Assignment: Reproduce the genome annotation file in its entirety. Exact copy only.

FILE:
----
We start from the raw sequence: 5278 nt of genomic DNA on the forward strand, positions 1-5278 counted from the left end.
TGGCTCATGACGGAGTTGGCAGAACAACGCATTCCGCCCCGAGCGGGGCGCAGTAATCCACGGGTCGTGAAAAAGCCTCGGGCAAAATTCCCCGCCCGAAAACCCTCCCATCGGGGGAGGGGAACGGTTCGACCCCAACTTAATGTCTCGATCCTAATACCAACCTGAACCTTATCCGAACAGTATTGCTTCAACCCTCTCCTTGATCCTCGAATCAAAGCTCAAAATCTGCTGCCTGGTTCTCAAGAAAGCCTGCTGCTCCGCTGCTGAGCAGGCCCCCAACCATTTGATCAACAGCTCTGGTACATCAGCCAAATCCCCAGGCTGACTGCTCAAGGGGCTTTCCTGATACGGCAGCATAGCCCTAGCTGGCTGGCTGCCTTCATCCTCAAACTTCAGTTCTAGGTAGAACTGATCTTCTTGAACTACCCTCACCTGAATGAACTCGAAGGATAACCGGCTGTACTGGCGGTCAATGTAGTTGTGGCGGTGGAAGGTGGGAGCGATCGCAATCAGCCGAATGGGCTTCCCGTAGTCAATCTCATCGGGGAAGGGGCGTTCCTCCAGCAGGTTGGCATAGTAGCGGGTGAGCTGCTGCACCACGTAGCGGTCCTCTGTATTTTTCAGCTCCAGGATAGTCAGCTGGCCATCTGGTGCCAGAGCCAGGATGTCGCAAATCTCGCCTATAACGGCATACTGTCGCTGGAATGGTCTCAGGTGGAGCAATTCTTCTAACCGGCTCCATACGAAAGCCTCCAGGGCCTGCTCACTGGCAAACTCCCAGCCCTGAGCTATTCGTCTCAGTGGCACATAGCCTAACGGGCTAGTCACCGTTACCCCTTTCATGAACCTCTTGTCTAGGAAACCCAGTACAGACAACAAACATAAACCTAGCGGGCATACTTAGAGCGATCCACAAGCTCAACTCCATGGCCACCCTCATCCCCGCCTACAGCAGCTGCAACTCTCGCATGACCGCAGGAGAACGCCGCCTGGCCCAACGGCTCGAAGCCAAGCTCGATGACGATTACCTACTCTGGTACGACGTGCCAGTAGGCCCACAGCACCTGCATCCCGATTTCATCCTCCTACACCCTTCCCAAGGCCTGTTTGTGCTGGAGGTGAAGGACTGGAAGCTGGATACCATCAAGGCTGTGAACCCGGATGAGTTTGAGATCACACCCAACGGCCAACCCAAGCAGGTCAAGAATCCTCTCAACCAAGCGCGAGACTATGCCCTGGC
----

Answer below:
We start from the raw sequence: 5278 nt of genomic DNA on the forward strand, positions 1-5278 counted from the left end.
TGGCTCATGACGGAGTTGGCAGAACAACGCATTCCGCCCCGAGCGGGGCGCAGTAATCCACGGGTCGTGAAAAAGCCTCGGGCAAAATTCCCCGCCCGAAAACCCTCCCATCGGGGGAGGGGAACGGTTCGACCCCAACTTAATGTCTCGATCCTAATACCAACCTGAACCTTATCCGAACAGTATTGCTTCAACCCTCTCCTTGATCCTCGAATCAAAGCTCAAAATCTGCTGCCTGGTTCTCAAGAAAGCCTGCTGCTCCGCTGCTGAGCAGGCCCCCAACCATTTGATCAACAGCTCTGGTACATCAGCCAAATCCCCAGGCTGACTGCTCAAGGGGCTTTCCTGATACGGCAGCATAGCCCTAGCTGGCTGGCTGCCTTCATCCTCAAACTTCAGTTCTAGGTAGAACTGATCTTCTTGAACTACCCTCACCTGAATGAACTCGAAGGATAACCGGCTGTACTGGCGGTCAATGTAGTTGTGGCGGTGGAAGGTGGGAGCGATCGCAATCAGCCGAATGGGCTTCCCGTAGTCAATCTCATCGGGGAAGGGGCGTTCCTCCAGCAGGTTGGCATAGTAGCGGGTGAGCTGCTGCACCACGTAGCGGTCCTCTGTATTTTTCAGCTCCAGGATAGTCAGCTGGCCATCTGGTGCCAGAGCCAGGATGTCGCAAATCTCGCCTATAACGGCATACTGTCGCTGGAATGGTCTCAGGTGGAGCAATTCTTCTAACCGGCTCCATACGAAAGCCTCCAGGGCCTGCTCACTGGCAAACTCCCAGCCCTGAGCTATTCGTCTCAGTGGCACATAGCCTAACGGGCTAGTCACCGTTACCCCTTTCATGAACCTCTTGTCTAGGAAACCCAGTACAGACAACAAACATAAACCTAGCGGGCATACTTAGAGCGATCCACAAGCTCAACTCCATGGCCACCCTCATCCCCGCCTACAGCAGCTGCAACTCTCGCATGACCGCAGGAGAACGCCGCCTGGCCCAACGGCTCGAAGCCAAGCTCGATGACGATTACCTACTCTGGTACGACGTGCCAGTAGGCCCACAGCACCTGCATCCCGATTTCATCCTCCTACACCCTTCCCAAGGCCTGTTTGTGCTGGAGGTGAAGGACTGGAAGCTGGATACCATCAAGGCTGTGAACCCGGATGAGTTTGAGATCACACCCAACGGCCAACCCAAGCAGGTCAAGAATCCTCTCAACCAAGCGCGAGACTATGCCCTGGC